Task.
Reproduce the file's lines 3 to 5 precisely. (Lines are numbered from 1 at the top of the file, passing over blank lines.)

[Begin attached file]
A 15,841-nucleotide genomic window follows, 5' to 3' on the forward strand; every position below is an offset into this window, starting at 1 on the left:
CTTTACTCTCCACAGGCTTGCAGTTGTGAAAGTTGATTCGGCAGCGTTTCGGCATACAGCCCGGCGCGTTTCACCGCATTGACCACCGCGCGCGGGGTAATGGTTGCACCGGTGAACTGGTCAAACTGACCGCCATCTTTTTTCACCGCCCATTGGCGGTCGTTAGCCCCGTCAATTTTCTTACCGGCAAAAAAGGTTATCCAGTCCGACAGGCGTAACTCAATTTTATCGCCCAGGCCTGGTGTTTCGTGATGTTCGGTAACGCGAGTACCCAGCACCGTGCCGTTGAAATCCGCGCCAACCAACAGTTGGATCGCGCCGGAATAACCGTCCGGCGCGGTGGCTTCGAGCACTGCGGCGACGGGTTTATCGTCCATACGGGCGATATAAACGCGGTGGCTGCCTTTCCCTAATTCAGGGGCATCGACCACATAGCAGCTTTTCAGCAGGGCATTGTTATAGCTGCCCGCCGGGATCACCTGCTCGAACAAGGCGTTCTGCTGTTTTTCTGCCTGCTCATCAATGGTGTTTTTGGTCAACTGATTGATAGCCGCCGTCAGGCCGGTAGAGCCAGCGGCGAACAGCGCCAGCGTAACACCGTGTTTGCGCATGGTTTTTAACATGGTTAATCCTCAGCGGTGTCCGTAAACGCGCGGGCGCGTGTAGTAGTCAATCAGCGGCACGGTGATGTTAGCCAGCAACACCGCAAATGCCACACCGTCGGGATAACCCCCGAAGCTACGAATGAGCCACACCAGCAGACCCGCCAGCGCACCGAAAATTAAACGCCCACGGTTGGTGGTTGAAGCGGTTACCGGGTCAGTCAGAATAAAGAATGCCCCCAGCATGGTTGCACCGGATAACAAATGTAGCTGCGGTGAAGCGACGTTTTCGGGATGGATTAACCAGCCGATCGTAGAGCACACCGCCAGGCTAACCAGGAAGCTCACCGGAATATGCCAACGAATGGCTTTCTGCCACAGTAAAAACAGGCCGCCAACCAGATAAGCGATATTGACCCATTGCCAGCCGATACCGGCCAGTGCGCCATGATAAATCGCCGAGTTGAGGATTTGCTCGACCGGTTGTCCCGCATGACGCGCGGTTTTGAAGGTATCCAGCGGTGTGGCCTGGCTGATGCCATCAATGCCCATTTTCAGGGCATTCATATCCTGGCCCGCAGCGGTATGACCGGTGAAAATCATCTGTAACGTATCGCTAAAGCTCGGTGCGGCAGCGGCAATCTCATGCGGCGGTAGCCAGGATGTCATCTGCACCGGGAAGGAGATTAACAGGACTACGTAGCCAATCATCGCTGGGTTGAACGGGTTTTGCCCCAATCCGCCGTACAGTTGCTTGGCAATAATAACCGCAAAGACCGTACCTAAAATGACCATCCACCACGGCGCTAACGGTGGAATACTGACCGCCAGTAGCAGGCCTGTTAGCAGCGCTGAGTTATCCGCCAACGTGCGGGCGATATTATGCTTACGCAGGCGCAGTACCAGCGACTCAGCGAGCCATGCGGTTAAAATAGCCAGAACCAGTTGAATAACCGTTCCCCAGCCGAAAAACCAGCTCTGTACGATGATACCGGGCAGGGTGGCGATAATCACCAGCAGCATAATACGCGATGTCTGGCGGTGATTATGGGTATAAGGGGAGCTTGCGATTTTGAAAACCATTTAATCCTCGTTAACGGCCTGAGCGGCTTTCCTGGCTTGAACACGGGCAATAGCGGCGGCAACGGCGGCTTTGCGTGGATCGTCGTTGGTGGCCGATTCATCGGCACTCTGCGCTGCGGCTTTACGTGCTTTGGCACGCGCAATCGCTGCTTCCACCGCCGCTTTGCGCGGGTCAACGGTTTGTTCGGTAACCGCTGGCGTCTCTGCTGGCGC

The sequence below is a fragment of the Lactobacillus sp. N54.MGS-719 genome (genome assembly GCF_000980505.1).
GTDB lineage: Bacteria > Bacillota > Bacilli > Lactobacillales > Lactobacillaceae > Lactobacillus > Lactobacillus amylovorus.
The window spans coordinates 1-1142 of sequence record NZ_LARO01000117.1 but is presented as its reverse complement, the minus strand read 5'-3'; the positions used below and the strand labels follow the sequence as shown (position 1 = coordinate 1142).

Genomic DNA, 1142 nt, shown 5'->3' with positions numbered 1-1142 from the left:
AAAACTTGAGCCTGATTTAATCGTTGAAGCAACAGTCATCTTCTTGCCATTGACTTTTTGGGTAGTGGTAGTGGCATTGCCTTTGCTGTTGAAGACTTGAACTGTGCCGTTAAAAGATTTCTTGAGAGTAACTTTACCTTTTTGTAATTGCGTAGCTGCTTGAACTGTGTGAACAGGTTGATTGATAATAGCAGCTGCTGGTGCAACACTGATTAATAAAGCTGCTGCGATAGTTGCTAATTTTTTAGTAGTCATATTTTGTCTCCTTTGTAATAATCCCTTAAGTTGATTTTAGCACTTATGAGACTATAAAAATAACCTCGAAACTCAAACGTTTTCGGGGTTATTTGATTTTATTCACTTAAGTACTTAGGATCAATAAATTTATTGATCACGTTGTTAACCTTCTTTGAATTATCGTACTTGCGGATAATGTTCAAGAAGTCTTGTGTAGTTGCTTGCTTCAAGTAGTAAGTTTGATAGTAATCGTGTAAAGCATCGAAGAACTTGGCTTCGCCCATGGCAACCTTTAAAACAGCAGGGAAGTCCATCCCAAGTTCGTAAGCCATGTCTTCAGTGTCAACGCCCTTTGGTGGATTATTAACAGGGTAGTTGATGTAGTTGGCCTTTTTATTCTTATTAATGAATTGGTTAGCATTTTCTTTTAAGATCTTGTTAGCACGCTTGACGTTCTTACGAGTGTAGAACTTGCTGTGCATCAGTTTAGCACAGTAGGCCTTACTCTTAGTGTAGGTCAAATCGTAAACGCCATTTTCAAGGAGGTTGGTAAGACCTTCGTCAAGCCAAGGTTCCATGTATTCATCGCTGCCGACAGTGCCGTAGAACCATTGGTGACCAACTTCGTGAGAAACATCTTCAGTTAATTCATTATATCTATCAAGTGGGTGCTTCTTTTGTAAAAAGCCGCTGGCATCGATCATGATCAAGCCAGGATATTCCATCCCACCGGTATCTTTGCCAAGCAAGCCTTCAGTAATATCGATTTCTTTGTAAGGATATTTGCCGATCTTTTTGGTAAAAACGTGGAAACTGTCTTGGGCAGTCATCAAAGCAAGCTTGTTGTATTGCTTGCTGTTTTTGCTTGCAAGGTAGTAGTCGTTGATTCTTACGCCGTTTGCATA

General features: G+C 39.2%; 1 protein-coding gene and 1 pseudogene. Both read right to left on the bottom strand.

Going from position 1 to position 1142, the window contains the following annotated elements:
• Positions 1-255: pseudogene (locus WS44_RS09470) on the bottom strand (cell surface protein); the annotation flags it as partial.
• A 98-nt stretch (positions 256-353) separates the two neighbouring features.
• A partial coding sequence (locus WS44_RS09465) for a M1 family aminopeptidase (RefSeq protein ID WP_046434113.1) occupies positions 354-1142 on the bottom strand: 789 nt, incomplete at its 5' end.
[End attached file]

The sequence below is a fragment of the Lactobacillus sp. N54.MGS-719 genome (genome assembly GCF_000980505.1).
GTDB lineage: Bacteria > Bacillota > Bacilli > Lactobacillales > Lactobacillaceae > Lactobacillus > Lactobacillus amylovorus.
The window spans coordinates 1-1142 of sequence record NZ_LARO01000117.1 but is presented as its reverse complement, the minus strand read 5'-3'; the positions used below and the strand labels follow the sequence as shown (position 1 = coordinate 1142).